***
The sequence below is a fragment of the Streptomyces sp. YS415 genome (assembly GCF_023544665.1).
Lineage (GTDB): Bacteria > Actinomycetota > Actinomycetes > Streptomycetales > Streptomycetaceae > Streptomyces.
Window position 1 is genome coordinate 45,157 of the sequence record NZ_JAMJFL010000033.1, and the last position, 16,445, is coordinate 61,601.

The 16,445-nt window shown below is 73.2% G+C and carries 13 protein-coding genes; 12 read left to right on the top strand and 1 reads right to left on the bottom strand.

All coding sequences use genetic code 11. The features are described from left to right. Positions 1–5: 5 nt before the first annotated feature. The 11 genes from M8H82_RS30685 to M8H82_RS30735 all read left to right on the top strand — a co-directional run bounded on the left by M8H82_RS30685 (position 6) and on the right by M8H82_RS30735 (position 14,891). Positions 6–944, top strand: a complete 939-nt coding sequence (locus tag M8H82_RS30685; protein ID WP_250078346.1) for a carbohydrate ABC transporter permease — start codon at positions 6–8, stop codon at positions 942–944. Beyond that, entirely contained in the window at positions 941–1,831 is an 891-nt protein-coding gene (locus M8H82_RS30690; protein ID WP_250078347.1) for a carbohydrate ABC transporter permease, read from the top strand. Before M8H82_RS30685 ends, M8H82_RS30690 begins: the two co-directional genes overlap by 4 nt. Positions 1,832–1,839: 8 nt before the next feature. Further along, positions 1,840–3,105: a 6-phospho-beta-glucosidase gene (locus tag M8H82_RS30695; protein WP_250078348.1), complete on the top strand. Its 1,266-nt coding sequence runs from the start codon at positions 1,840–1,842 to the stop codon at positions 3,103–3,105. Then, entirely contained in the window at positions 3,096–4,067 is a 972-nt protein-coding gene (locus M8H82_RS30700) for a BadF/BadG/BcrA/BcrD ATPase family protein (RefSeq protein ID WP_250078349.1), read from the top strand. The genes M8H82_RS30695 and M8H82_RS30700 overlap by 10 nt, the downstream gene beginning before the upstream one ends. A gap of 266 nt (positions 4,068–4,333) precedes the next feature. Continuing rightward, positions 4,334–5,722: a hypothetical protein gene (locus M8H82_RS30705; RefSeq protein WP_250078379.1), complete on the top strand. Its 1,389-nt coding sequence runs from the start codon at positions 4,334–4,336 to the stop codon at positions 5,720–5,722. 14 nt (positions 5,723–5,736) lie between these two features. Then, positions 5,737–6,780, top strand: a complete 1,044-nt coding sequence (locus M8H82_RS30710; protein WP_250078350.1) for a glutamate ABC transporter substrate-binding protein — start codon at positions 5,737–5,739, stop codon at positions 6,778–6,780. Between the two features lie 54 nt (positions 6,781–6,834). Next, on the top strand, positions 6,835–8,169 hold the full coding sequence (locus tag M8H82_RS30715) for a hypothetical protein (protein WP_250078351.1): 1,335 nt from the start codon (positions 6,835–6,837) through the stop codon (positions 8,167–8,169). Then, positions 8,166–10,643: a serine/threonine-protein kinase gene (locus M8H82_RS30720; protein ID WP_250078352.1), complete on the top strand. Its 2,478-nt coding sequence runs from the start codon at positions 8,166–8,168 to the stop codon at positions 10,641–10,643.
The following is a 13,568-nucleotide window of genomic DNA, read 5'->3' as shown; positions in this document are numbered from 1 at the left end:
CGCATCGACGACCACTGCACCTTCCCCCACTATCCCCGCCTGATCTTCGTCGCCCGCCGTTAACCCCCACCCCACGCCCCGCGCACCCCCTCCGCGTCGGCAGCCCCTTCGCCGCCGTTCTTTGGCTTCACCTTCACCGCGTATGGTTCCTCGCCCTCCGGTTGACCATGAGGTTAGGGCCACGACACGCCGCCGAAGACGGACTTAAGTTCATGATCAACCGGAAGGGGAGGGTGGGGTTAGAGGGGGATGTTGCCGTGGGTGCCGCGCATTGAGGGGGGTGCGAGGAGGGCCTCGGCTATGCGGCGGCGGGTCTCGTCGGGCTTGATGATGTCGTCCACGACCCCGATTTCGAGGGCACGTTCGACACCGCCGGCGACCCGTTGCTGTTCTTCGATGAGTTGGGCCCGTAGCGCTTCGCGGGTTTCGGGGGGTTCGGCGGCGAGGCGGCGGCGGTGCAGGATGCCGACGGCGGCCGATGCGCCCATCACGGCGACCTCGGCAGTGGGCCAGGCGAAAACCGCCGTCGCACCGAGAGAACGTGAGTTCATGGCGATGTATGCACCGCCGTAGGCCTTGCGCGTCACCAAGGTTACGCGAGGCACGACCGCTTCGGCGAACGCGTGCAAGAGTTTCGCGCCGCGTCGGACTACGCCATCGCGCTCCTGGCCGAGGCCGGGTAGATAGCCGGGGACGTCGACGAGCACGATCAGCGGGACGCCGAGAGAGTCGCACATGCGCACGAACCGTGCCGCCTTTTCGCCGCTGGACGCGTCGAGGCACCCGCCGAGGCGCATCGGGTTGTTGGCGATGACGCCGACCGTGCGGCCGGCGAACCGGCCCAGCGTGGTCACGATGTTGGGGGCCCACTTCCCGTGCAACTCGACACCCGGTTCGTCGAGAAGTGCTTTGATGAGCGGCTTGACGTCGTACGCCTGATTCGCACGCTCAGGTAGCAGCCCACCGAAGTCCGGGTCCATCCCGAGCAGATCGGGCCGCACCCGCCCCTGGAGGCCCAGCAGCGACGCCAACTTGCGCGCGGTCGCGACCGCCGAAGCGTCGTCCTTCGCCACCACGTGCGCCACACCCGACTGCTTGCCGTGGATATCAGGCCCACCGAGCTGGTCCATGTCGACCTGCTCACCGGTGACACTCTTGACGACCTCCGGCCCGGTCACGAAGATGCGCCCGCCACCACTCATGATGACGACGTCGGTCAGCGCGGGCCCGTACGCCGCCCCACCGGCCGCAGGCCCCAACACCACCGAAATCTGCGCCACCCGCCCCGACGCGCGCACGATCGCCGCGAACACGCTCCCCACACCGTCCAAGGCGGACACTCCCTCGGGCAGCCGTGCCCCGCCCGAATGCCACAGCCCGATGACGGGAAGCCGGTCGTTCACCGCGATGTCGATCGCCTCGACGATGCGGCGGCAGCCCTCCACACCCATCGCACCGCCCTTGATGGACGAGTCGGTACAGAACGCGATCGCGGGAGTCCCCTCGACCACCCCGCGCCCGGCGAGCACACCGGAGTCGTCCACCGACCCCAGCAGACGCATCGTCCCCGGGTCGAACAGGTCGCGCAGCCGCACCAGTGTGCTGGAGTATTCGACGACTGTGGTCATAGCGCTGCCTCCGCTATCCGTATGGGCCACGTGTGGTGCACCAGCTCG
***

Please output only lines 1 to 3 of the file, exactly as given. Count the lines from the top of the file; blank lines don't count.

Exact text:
The sequence below is a fragment of the Streptomyces sp. YS415 genome (assembly GCF_023544665.1).
Lineage (GTDB): Bacteria > Actinomycetota > Actinomycetes > Streptomycetales > Streptomycetaceae > Streptomyces.
Window position 1 is genome coordinate 45,157 of the sequence record NZ_JAMJFL010000033.1, and the last position, 16,445, is coordinate 61,601.